Sheila Corral from university of Pittsburgh and Amanda Folk from Ohio State University library led a workshop on how to develop a teaching philosophy which aims to capture and communicate your beliefs about teaching and learning, how learning occurs and how a teacher can facilitate learning, your assumptions about the value and purpose of education, your relationships with students, and how you interact with your learners, and the methods of assessments you use. These philosophies of teaching are often requested in the US by librarian job advertisements and promotion cases. they are often developed through individual reflectiion or in discussions with peers, and can be used to develop a teaching philosophy for a whole library. Usually they are 1-2 pages long, around 1000 words and should explain the context of your work and personal examples of how the philosophy has been applied.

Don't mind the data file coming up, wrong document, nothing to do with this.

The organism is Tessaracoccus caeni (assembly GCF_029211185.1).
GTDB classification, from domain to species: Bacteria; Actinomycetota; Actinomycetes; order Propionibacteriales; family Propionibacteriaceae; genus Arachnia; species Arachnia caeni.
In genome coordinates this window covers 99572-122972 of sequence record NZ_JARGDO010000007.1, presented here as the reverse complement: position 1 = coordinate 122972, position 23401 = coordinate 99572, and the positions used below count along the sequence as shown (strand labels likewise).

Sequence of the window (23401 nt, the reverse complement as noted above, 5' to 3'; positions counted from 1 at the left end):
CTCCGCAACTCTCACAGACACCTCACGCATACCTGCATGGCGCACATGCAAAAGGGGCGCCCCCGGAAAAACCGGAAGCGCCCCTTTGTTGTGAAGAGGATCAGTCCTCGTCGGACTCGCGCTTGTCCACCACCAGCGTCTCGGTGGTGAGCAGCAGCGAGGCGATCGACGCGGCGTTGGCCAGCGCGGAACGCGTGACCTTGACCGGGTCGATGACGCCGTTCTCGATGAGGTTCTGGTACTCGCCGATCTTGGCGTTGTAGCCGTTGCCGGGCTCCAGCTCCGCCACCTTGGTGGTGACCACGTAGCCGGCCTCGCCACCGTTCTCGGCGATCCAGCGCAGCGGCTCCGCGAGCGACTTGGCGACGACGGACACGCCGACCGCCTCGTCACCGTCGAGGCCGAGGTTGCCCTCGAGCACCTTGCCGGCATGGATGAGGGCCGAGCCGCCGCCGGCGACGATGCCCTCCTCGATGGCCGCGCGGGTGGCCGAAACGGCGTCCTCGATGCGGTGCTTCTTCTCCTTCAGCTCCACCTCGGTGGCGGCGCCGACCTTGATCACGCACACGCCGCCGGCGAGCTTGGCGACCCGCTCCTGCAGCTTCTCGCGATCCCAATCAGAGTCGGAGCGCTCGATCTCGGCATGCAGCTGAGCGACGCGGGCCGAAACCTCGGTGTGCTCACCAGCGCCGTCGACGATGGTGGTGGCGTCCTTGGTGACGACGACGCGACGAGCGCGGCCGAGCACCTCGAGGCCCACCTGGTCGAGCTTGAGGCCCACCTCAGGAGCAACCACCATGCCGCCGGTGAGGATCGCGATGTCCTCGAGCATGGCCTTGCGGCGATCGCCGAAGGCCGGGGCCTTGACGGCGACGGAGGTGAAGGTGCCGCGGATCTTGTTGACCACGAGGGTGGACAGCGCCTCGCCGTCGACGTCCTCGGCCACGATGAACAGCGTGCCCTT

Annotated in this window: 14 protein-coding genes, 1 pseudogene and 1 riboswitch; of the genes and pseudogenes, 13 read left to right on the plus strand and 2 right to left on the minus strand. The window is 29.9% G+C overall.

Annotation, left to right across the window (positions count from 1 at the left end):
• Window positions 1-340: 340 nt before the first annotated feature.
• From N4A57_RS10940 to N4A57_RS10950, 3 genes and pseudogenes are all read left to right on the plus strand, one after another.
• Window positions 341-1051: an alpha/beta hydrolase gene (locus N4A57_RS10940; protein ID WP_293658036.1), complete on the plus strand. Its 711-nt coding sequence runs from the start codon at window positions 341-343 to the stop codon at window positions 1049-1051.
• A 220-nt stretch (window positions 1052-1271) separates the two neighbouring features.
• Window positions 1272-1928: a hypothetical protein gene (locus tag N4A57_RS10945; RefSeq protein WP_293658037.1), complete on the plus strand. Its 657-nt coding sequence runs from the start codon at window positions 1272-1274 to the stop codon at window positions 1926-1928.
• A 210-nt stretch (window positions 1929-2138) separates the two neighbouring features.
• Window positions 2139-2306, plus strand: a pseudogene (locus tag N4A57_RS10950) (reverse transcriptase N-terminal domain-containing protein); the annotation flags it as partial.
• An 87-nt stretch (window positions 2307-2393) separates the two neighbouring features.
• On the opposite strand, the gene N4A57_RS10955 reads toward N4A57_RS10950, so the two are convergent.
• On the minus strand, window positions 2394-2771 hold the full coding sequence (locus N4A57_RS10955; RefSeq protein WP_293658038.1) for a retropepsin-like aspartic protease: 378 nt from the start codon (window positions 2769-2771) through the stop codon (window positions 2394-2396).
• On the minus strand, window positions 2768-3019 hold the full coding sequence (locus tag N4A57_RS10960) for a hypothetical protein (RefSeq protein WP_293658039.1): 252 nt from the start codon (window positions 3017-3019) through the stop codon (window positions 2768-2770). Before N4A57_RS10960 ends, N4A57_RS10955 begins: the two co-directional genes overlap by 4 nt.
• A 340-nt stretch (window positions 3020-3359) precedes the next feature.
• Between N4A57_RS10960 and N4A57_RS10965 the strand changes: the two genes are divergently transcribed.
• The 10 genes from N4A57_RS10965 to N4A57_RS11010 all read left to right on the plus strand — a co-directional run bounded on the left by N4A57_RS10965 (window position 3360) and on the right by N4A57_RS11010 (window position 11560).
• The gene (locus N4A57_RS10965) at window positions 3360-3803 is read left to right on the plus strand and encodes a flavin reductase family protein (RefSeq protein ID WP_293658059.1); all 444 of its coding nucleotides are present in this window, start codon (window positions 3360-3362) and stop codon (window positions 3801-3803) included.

We started by trying to articulate the people or sources that had influenced our teaching, and how this has affected the style of teaching we use. Sheila mentioned CILASS, my previous department, as one of the influences on her teaching. We discussed our beliefs about teaching and learning, and the goals and objectives we would have for our learners. We moved on to articulating our styles of teaching or facilitating , and how we like to interact with our students. Finally we articulated our practices to support and assess learning.